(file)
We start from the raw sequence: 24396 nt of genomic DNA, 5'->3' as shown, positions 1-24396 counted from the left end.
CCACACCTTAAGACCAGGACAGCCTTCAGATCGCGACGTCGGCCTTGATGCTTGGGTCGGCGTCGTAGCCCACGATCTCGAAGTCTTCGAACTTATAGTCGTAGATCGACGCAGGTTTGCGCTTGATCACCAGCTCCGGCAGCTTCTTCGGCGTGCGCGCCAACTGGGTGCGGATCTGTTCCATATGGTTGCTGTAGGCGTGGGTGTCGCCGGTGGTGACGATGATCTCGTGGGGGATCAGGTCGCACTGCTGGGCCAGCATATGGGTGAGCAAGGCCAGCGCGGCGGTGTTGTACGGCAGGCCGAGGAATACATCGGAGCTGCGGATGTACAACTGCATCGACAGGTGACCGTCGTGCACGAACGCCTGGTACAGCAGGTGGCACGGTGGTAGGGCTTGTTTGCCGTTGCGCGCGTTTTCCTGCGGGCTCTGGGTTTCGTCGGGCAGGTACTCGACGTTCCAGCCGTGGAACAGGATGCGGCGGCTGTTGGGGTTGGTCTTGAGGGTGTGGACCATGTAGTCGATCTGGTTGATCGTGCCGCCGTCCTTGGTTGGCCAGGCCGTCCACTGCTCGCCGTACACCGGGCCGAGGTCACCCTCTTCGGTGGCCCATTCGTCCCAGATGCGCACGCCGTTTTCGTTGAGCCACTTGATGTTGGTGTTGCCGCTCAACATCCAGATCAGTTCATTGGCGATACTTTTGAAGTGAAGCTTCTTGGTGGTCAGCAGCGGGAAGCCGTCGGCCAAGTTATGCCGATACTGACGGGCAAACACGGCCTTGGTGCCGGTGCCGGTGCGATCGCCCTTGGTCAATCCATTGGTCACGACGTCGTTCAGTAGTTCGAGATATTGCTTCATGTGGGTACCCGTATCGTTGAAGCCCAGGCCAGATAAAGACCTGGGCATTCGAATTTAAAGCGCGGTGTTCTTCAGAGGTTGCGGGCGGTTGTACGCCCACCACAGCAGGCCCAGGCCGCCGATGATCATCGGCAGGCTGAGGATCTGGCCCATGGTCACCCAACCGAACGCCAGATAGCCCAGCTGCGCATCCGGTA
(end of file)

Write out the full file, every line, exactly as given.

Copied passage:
We start from the raw sequence: 24396 nt of genomic DNA, 5'->3' as shown, positions 1-24396 counted from the left end.
CCACACCTTAAGACCAGGACAGCCTTCAGATCGCGACGTCGGCCTTGATGCTTGGGTCGGCGTCGTAGCCCACGATCTCGAAGTCTTCGAACTTATAGTCGTAGATCGACGCAGGTTTGCGCTTGATCACCAGCTCCGGCAGCTTCTTCGGCGTGCGCGCCAACTGGGTGCGGATCTGTTCCATATGGTTGCTGTAGGCGTGGGTGTCGCCGGTGGTGACGATGATCTCGTGGGGGATCAGGTCGCACTGCTGGGCCAGCATATGGGTGAGCAAGGCCAGCGCGGCGGTGTTGTACGGCAGGCCGAGGAATACATCGGAGCTGCGGATGTACAACTGCATCGACAGGTGACCGTCGTGCACGAACGCCTGGTACAGCAGGTGGCACGGTGGTAGGGCTTGTTTGCCGTTGCGCGCGTTTTCCTGCGGGCTCTGGGTTTCGTCGGGCAGGTACTCGACGTTCCAGCCGTGGAACAGGATGCGGCGGCTGTTGGGGTTGGTCTTGAGGGTGTGGACCATGTAGTCGATCTGGTTGATCGTGCCGCCGTCCTTGGTTGGCCAGGCCGTCCACTGCTCGCCGTACACCGGGCCGAGGTCACCCTCTTCGGTGGCCCATTCGTCCCAGATGCGCACGCCGTTTTCGTTGAGCCACTTGATGTTGGTGTTGCCGCTCAACATCCAGATCAGTTCATTGGCGATACTTTTGAAGTGAAGCTTCTTGGTGGTCAGCAGCGGGAAGCCGTCGGCCAAGTTATGCCGATACTGACGGGCAAACACGGCCTTGGTGCCGGTGCCGGTGCGATCGCCCTTGGTCAATCCATTGGTCACGACGTCGTTCAGTAGTTCGAGATATTGCTTCATGTGGGTACCCGTATCGTTGAAGCCCAGGCCAGATAAAGACCTGGGCATTCGAATTTAAAGCGCGGTGTTCTTCAGAGGTTGCGGGCGGTTGTACGCCCACCACAGCAGGCCCAGGCCGCCGATGATCATCGGCAGGCTGAGGATCTGGCCCATGGTCACCCAACCGAACGCCAGATAGCCCAGCTGCGCATCCGGTA